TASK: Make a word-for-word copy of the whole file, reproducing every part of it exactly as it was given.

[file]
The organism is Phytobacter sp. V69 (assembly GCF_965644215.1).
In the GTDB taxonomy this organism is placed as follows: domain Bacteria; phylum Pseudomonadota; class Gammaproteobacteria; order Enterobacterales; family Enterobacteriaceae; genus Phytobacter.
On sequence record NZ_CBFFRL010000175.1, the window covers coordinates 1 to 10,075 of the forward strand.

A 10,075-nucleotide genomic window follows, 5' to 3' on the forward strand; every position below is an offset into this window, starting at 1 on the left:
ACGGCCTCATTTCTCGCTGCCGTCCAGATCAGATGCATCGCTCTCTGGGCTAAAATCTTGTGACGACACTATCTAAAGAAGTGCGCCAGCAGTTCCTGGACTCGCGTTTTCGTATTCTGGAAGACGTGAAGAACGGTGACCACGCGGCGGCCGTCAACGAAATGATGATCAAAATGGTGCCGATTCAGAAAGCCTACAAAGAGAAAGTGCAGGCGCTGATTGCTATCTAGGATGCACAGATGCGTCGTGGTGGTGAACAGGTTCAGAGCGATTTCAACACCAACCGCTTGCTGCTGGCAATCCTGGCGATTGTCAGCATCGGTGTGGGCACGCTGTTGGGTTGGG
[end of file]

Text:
The organism is Phytobacter sp. V69 (assembly GCF_965644215.1).
In the GTDB taxonomy this organism is placed as follows: domain Bacteria; phylum Pseudomonadota; class Gammaproteobacteria; order Enterobacterales; family Enterobacteriaceae; genus Phytobacter.
On sequence record NZ_CBFFRL010000175.1, the window covers coordinates 1 to 10,075 of the forward strand.

A 10,075-nucleotide genomic window follows, 5' to 3' on the forward strand; every position below is an offset into this window, starting at 1 on the left:
ACGGCCTCATTTCTCGCTGCCGTCCAGATCAGATGCATCGCTCTCTGGGCTAAAATCTTGTGACGACACTATCTAAAGAAGTGCGCCAGCAGTTCCTGGACTCGCGTTTTCGTATTCTGGAAGACGTGAAGAACGGTGACCACGCGGCGGCCGTCAACGAAATGATGATCAAAATGGTGCCGATTCAGAAAGCCTACAAAGAGAAAGTGCAGGCGCTGATTGCTATCTAGGATGCACAGATGCGTCGTGGTGGTGAACAGGTTCAGAGCGATTTCAACACCAACCGCTTGCTGCTGGCAATCCTGGCGATTGTCAGCATCGGTGTGGGCACGCTGTTGGGTTGGG